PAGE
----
Over decades, indigenous management practices and their values in Africa have changed from time to time. However, it continued to remain relevant in most business organisations in developing countries. Today in Africa and across the globe, there is a paradigm shift and stiff competition in human resource management practices as a basic element for effective and efficient business organisations’ performance. Effective human resource management practices and performance of organisations rely on the integration of indigenous management practices and sound strategies aligned to cultural values and cores business objectives. The study covers four regions of Africa as a continent. Empirical teachings of the study form a basis for active reforms and innovations, so as to revamp the use of indigenous knowledge, which was deliberately destroyed by colonial masters. Over the years, human resource management practice has evolved in favour of Western strategies and ideologies. Advocates for curriculum reforms in all African countries so as to incorporate indigenous knowledge content, since it is believed to be the future of Africa. An appropriate employees management practice in Africa is a necessary move in today’s business community as it enhances service delivery and performance. The application of indigenous management practices is believed to play a vital role and invokes effective decision-making practices in the business organisation. Therefore, the chapter traces the origin of indigenous wisdom and its fundamental structure in management practices. This chapter attempts to throw light on indigenous management practices and their values in business organisations in Africa.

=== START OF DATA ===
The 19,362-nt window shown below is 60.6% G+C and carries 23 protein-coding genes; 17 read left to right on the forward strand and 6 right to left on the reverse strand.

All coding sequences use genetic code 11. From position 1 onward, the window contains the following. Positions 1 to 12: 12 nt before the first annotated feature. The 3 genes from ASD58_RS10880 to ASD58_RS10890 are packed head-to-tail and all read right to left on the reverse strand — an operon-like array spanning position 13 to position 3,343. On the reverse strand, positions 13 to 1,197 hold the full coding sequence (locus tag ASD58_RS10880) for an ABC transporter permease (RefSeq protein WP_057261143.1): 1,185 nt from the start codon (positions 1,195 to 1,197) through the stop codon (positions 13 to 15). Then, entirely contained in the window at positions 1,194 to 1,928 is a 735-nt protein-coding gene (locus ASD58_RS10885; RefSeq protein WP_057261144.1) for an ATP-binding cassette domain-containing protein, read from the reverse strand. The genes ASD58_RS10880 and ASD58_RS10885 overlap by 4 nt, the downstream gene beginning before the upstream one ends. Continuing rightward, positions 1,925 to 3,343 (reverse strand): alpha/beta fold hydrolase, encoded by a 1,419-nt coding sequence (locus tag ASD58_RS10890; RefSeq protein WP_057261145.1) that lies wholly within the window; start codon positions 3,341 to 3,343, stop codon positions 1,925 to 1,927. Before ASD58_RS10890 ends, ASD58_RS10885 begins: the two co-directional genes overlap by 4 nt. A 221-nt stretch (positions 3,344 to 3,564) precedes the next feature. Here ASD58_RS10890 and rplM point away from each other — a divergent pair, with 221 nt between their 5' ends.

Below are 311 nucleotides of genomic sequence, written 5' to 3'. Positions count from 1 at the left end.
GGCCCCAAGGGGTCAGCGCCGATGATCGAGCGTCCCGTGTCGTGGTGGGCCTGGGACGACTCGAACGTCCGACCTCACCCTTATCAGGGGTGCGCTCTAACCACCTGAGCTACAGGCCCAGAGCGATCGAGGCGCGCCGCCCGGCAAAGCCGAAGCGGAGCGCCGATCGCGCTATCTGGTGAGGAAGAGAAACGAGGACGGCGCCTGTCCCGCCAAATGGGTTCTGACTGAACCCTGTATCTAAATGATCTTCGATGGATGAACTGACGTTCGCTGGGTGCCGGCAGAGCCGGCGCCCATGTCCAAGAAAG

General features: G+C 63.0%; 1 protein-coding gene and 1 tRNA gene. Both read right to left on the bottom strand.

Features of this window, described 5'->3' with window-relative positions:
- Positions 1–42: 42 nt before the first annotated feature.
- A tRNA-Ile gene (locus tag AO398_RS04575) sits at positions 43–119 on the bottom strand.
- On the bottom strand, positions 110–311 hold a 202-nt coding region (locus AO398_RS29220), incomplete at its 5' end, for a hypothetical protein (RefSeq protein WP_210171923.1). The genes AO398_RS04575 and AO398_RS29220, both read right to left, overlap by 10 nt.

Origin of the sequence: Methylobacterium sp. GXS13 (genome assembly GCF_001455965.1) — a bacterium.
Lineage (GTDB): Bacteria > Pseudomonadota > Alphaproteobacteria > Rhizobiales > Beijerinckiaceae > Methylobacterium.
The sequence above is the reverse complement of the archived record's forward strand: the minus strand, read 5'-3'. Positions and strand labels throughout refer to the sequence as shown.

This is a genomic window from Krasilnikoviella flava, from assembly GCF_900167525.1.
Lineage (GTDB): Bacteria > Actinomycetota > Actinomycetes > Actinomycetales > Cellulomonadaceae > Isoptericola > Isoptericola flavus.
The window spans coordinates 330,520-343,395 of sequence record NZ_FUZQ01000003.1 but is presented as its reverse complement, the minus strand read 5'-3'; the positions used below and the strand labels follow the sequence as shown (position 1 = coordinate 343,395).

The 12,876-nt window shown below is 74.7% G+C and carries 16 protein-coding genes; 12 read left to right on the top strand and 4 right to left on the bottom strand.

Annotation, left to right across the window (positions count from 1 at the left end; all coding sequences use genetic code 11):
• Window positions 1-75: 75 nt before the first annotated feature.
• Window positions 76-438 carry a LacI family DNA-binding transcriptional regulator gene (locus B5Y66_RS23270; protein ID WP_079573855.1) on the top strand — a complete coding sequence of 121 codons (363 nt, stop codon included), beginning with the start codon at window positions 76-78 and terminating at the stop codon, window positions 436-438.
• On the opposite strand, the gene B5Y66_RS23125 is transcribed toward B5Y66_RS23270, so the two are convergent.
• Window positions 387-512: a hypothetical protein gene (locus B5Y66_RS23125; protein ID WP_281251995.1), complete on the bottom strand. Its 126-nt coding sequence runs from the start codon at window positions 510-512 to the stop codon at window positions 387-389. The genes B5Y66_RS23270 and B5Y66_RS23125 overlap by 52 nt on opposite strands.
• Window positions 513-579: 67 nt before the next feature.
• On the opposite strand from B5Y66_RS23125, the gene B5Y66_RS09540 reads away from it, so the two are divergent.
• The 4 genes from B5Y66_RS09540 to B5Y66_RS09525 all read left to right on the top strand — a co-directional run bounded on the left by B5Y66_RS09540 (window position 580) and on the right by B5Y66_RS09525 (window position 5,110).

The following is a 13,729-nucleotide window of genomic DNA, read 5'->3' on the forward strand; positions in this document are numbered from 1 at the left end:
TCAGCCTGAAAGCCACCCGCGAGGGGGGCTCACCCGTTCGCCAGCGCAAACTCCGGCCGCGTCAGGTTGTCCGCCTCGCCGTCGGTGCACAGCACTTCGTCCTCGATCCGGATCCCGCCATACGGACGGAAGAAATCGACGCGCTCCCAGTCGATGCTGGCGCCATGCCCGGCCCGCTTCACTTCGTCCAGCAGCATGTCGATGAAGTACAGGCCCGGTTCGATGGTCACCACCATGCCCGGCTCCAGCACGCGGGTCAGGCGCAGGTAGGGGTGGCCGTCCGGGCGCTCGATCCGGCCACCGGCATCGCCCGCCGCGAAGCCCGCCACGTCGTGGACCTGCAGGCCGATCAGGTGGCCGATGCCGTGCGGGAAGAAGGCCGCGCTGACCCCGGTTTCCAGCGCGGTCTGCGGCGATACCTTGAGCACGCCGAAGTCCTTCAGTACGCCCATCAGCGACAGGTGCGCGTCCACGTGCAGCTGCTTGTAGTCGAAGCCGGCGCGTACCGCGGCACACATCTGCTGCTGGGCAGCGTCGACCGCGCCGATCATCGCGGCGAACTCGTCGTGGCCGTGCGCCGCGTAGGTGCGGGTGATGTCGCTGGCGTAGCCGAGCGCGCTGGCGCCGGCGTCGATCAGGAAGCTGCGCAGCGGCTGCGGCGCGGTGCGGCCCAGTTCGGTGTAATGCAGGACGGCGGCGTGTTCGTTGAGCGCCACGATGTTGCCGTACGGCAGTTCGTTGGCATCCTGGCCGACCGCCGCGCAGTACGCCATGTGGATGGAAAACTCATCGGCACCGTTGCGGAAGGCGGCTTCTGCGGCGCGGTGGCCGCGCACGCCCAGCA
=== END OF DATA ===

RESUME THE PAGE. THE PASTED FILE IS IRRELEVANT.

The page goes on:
Details

Indigenous Management Practices in Africa
Type: Book
ISBN: 978-1-78754-849-7

Keywords

Abstract

Details

Indigenous Management Practices in Africa
Type: Book
ISBN: 978-1-78754-849-7

Content available
Book part
Publication date: 10 August 2018

Abstract

Details

Indigenous Management Practices in Africa
Type: Book
ISBN: 978-1-78754-849-7

Abstract

Details

Indigenous Management Practices in Africa
Type: Book
ISBN: 978-1-78754-849-7

Article
Publication date: 14 June 2019

Ranjan Datta and Margot Hurlbert

The purpose of this paper is to reveal gaps in knowledge about energy industries, federal and provincial governments and indigenous communities’ energy management policies…